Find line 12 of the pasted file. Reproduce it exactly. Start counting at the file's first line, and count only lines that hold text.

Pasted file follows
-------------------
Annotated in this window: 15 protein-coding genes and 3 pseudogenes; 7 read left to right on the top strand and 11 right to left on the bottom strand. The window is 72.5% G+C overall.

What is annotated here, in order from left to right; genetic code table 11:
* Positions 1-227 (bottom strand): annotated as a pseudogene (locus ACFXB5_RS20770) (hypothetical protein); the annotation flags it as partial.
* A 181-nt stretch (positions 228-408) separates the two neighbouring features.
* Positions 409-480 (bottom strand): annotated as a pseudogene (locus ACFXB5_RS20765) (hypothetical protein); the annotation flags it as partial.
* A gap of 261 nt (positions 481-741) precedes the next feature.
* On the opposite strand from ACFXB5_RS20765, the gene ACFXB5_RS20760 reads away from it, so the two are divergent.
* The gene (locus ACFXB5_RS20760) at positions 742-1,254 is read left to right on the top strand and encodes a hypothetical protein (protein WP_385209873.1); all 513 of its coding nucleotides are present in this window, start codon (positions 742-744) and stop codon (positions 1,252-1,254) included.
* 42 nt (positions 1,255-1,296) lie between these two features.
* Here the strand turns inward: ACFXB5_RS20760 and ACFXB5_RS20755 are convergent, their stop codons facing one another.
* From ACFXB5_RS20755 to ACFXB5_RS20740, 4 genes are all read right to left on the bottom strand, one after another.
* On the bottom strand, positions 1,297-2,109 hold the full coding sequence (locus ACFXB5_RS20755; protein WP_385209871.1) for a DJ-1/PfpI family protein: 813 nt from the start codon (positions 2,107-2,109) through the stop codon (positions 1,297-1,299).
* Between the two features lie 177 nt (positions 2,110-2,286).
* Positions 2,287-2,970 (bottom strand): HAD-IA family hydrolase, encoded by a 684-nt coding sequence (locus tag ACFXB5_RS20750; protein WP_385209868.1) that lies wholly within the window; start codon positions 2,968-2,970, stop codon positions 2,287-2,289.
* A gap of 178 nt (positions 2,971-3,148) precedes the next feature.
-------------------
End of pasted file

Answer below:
* On the bottom strand, positions 1,297-2,109 hold the full coding sequence (locus ACFXB5_RS20755; protein WP_385209871.1) for a DJ-1/PfpI family protein: 813 nt from the start codon (positions 2,107-2,109) through the stop codon (positions 1,297-1,299).